Conclusion: 'The Devil Inside' isn't quite enough to kill the "found footage" sub-genre, but it's definitely the worst feature to use this filming method. This is a horror flick without scares. It's all build-up, but no tension, with tons of predictability along the way. If you're surprised by what happens in this film, then, I'm sorry, you just need to watch more horror films and pay closer damn attention while doing so.
Excerpt: The Devil Inside inside is a triumph… of marketing. Shot for a cool million and busting the box office to the tune of $53 million domestically, people were clearly convinced of something special. All those shots of contortionists in weird positions and the phony haze of realism have a powerful pull. Here’s the scariest thing about Devil Inside . Isabella (Fernanda Andrade) travels to Rome to visit her potentially possessed mother.
Conclusion: My rock-bottom expectations may be partly to blame, but I didn't find The Devil Inside all that bad, especially compared to other recent exorcism films (like last year's dreary standardly-budgeted The Rite ). Sure, it has its problems and takes more from than it gives to the low-budget horror playbook, but it is reasonably unsettling throughout and only really stumbles at its conclusion.
Excerpt: The Devil Inside is a strange movie that meanders more than follows a directional story arc, which isn’t a huge surprise given that it’s the latest in a long series of found footage pseudo-documentaries. The impetus behind using shaky camerawork and spliced first person interviews is to create something unpredictable that feels very much in the moment.
Excerpt: Buried somewhere within the abysmal new faux-documentary The Devil Inside lies a zany ’80s-style lowbrow comedy about competition between renegade exorcist slobs and hoity-toity rule-following exorcist snobs at the Vatican Exorcism School. The hilariously convoluted thriller contains all the elements for a wacky parody of exorcism movies, except a sense of humor about itself: The Devil Inside never acknowledges its innate ridiculousness, so the laughs are unintentional.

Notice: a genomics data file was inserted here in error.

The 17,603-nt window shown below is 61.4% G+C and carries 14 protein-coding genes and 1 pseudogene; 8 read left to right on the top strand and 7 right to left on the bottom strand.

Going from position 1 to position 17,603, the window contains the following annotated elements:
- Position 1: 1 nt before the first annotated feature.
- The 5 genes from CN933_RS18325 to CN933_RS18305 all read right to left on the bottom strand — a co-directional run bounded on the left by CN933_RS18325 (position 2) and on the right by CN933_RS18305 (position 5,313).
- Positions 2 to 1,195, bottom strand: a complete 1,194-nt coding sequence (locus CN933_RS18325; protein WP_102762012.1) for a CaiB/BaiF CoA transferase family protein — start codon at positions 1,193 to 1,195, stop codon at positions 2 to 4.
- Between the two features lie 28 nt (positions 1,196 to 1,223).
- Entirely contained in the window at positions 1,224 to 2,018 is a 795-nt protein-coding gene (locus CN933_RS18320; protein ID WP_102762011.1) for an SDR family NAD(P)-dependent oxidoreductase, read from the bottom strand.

Conclusion: Even Satan himself probably thinks The Devil Inside stinks and gives him a bad name. This is one for the bad movie record books, and while it's certainly not amongst the lowest of the low, it still comes to the same dance and wades through the same old bad movie garbage. No purpose, no rhythm, no new ideas, an unsuccessful merging of "found footage" and "reality television," and a sudden go-nowhere ending make this one of the worst big studio movies of the past few...
Excerpt: This movie follows the lead of others in its genre by using the found-footage, hand-held camera, mockumentary style of filming. The problem is we've see it all before. Despite strong attempts at realism, including using a highly talented contortionist for the possession scenes, and interviews with real specialists discussing exorcism to add credibility to the fact/fiction pitch, the film is disappointingly clichéd and time-worn. Worst of all, though, it's just not scary!